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US general for NATO: Afghan violence will rise before vote

September 13, 2019
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Afghan special forces stand guard at the site of a suicide car bomb explosion that killed at least four people, on the outskirts of Kabul, Afghanistan, Thursday, Sept. 12, 2019. Taliban spokesman Zabihullah Mujahid has claimed responsibility for the bombing in a statement sent to the media. (AP Photo/Ebrahim Noroozi)
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Afghan special forces stand guard at the site of a suicide car bomb explosion that killed at least four people, on the outskirts of Kabul, Afghanistan, Thursday, Sept. 12, 2019. Taliban spokesman Zabihullah Mujahid has claimed responsibility for the bombing in a statement sent to the media. (AP Photo/Ebrahim Noroozi)

LJUBLJANA, Slovenia (AP) — The top U.S. general for NATO said Friday that he expects increased violence in Afghanistan in the lead-up to the election later this month, adding that allies will make necessary adjustments to military operations there to protect the vote.

Air Force Gen. Tod Wolters, the Supreme Allied Commander, told a small group of reporters that despite recent drama over Afghanistan, the U.S. message to allies is that America and NATO remain committed to the fight. Peace talks between the U.S. and the Taliban collapsed late last week and were declared dead by President Donald Trump after a spate of deadly attacks by the insurgents.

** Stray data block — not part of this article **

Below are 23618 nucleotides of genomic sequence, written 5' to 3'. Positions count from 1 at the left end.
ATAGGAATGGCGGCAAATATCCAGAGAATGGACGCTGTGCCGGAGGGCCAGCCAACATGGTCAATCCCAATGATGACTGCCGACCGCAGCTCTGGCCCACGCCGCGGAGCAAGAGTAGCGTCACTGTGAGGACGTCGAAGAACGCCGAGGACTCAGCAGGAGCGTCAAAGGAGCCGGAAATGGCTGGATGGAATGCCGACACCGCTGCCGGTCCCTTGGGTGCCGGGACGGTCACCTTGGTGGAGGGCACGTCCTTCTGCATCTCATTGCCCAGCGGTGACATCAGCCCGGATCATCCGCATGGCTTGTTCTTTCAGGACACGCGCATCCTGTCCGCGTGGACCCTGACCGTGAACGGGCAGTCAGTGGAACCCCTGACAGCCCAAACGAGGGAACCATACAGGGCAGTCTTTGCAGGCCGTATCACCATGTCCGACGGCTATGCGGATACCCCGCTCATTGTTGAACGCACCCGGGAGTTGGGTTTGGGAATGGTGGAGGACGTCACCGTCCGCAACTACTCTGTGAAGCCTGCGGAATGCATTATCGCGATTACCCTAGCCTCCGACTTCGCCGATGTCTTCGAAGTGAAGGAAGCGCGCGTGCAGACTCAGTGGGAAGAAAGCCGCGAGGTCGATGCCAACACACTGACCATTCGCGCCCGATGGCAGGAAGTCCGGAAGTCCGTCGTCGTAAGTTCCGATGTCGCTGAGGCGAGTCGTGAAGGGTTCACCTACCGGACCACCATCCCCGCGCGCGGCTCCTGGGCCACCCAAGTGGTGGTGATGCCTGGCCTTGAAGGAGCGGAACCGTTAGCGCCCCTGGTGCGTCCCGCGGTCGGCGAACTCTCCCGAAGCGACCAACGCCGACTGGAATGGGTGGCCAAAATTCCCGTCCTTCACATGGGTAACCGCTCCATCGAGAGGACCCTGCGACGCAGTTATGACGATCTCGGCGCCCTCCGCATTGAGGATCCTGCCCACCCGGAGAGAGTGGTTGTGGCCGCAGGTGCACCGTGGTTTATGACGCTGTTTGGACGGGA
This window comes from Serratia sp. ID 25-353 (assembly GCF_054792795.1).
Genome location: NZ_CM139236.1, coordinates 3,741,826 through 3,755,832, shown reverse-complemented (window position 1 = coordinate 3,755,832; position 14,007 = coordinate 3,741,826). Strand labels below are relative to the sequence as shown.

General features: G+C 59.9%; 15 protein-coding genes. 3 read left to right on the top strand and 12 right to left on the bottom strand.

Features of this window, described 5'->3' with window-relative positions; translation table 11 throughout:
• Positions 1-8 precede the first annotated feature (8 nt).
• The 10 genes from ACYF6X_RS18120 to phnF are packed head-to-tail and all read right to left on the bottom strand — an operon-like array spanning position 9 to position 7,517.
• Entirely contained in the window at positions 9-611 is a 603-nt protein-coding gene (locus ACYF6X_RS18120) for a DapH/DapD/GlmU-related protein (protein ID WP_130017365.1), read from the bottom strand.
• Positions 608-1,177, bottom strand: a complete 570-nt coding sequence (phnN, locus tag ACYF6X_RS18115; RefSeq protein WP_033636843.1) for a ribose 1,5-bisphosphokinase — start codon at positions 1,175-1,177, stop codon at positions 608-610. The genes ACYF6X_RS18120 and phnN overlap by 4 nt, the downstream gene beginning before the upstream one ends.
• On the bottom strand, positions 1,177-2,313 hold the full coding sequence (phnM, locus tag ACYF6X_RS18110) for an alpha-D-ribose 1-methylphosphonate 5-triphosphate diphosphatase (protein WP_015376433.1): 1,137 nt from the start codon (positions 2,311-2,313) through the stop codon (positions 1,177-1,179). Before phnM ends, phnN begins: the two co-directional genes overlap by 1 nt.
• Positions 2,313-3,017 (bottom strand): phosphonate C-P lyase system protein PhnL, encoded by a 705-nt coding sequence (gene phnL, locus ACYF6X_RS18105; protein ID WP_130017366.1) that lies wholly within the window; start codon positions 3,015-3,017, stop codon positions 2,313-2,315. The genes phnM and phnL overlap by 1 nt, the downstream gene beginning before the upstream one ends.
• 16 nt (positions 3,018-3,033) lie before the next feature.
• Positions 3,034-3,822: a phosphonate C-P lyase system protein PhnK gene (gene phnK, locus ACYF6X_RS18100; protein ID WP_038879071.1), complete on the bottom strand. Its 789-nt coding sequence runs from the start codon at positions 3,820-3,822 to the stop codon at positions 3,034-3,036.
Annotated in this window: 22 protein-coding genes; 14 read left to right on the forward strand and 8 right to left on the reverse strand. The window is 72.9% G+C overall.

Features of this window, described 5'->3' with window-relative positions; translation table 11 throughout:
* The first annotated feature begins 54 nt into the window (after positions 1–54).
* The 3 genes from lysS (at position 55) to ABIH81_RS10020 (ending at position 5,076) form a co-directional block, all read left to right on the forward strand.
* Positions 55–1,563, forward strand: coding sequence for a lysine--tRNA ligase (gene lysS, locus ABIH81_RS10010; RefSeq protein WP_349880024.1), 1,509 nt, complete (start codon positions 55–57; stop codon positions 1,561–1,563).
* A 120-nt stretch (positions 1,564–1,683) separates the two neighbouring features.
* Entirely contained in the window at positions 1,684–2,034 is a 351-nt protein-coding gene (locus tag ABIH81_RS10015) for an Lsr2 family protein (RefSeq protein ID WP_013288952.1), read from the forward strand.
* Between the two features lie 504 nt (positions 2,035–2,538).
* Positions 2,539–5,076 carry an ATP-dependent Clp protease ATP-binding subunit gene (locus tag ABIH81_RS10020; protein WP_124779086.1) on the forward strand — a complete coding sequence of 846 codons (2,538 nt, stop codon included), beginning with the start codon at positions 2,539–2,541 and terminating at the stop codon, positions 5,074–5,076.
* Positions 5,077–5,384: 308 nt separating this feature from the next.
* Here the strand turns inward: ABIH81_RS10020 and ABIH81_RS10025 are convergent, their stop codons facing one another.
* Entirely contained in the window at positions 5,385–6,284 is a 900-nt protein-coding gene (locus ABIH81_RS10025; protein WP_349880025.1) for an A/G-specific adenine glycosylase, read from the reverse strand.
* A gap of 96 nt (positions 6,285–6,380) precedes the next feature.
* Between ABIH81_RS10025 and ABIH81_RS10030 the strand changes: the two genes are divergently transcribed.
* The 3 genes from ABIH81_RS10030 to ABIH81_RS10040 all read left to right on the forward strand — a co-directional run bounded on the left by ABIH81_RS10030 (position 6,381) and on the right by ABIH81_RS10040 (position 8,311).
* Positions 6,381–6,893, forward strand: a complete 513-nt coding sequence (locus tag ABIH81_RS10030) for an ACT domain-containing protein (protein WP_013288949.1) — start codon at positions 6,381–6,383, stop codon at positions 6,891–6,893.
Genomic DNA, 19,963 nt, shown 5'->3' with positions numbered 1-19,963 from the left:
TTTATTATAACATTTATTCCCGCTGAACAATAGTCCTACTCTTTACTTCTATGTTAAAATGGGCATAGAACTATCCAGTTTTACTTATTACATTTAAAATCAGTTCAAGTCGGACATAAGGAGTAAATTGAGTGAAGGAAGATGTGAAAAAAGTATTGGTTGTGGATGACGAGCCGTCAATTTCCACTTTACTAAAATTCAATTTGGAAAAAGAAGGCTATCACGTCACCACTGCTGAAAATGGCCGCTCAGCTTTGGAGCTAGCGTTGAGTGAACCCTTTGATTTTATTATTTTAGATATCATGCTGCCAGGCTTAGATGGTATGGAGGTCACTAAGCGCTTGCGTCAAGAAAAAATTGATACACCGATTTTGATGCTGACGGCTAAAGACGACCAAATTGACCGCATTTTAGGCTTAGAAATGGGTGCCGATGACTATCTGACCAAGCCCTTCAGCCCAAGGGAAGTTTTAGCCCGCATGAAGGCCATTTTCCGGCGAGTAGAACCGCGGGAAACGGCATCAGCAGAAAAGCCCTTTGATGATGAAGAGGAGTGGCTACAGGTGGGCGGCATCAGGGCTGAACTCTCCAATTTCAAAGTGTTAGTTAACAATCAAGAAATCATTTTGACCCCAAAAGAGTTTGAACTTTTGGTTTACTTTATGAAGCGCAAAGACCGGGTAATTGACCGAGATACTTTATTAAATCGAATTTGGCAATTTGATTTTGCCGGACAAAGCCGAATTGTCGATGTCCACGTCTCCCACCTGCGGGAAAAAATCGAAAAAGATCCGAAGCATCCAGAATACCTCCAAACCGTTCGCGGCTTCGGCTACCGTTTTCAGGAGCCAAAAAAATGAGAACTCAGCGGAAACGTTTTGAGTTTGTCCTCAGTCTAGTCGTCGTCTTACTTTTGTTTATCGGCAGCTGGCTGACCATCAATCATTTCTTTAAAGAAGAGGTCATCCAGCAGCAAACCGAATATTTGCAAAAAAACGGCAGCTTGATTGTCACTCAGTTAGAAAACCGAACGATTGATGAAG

“At this very moment the signal that we send to our NATO partners is that the U.S. is committed, NATO is committed, and the mission still remains,” said Wolters, who is in Ljubljana for a meeting of allied chiefs of defense, including Marine Gen. Joseph Dunford, the chairman of the U.S. Joint Chiefs of Staff.

Right now, Wolters added, “there are no discussions” with allies about any troop withdrawal from Afghanistan. Trump has said the U.S. would cut troop levels from about 14,000 to about 8,600, but talk of any pullout has been muted since Trump called off the peace talks and canceled a meeting he said he wanted to have with Afghan government leaders and the Taliban at the Camp David presidential retreat.

Presidential envoy Zalmay Khalilzad has been leading U.S. peace talks with the Taliban and had recently appeared to be close to a deal to end America’s longest war and trigger talks between the militant Islamist group and Afghans inside and outside the government. Trump’s abrupt decision to end the talks fueled worries about escalating violence and prompted Taliban threats to disrupt the upcoming election.

Wolters didn’t provide details about any potential uptick in U.S. military operations. He said the allies will do all they can to help Afghan security forces ensure a safe and secure presidential election on Sept. 28.

“We anticipate increased violence,” said Wolters, adding that planners will adjust “the stance and speed” of all the soldiers, sailors, airmen and Marines in the country to secure the voting. He said the election “probably won’t be perfect,” but allied troops will support Afghan forces as they work to keep voters safe.

Trump, however, has already signaled an increase in offensive operations, saying Monday that “we’ve hit the Taliban harder in the last four days than they’ve been hit in over 10 years.”

U.S. officials have so far declined to detail how much the U.S. offensive has increased or how many more airstrikes the U.S., allies and Afghans have been conducting.

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